Pirro Ligorio et « l’histoire secrète » de la restauration de l’Acqua Vergine sous le pontificat de Pie IV (1559-65)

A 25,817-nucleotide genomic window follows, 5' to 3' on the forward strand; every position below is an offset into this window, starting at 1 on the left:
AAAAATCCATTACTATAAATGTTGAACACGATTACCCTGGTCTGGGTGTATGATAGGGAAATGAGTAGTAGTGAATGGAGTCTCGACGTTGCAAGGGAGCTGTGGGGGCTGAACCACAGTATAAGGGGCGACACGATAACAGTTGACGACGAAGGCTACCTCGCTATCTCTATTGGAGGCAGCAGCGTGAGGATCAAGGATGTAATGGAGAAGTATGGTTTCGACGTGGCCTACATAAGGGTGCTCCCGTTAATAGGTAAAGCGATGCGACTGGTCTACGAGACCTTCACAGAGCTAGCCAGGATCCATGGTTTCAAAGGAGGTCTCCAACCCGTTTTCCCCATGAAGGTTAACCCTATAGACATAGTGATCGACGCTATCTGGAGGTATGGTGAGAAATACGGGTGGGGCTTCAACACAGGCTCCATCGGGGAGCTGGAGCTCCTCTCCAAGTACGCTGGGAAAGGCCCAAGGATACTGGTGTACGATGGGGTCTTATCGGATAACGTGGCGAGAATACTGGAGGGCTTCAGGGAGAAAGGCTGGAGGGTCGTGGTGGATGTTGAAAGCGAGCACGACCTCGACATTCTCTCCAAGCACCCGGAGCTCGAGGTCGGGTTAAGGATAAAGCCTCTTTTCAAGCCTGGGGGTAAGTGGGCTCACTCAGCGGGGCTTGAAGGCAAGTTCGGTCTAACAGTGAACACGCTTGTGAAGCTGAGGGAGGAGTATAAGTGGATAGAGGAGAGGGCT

After the catastrophic Tiber flood of 1557, hydraulic engineering projects became a major focus of urban reform in Rome during the 1560s. Massive public works were commissioned, namely the reconstruction of the acqueduct called Acqua Vergine. This project produced numerous discussions and writings by individuals, of both learned and practical backgrounds like the engineer Antonio Trevisi (d.1564), the jurist and Roman magistrate Luca Peto (1512-81) and the antiquarian Pirro Ligorio. In their writings, they proposed solutions influenced by their study of literary texts and investigations. The goal was to attract the prestigious patronage of pope Pius IV, in a context of conflicts due to the governance of Rome by the papacy and, on the other hand, the communal government. In 1560, Trevisi obtained the contract, but the project failed due to the difficulty of finding funds and to financial malpractice. Under pope Pius V, the repair resumed, and in 1570, the aqueduct was fully restored. Between Trevisi’s failure and the restoration of the Acqua Vergine, Ligorio’s contribution, preserved in his encyclopedia on ‘Roman antiquites’, lies completely overlooked. I propose to study it, showing some fundamental innovations put forward by the antiquarian in documenting through his drawings the restoration of the Acqua Vergine.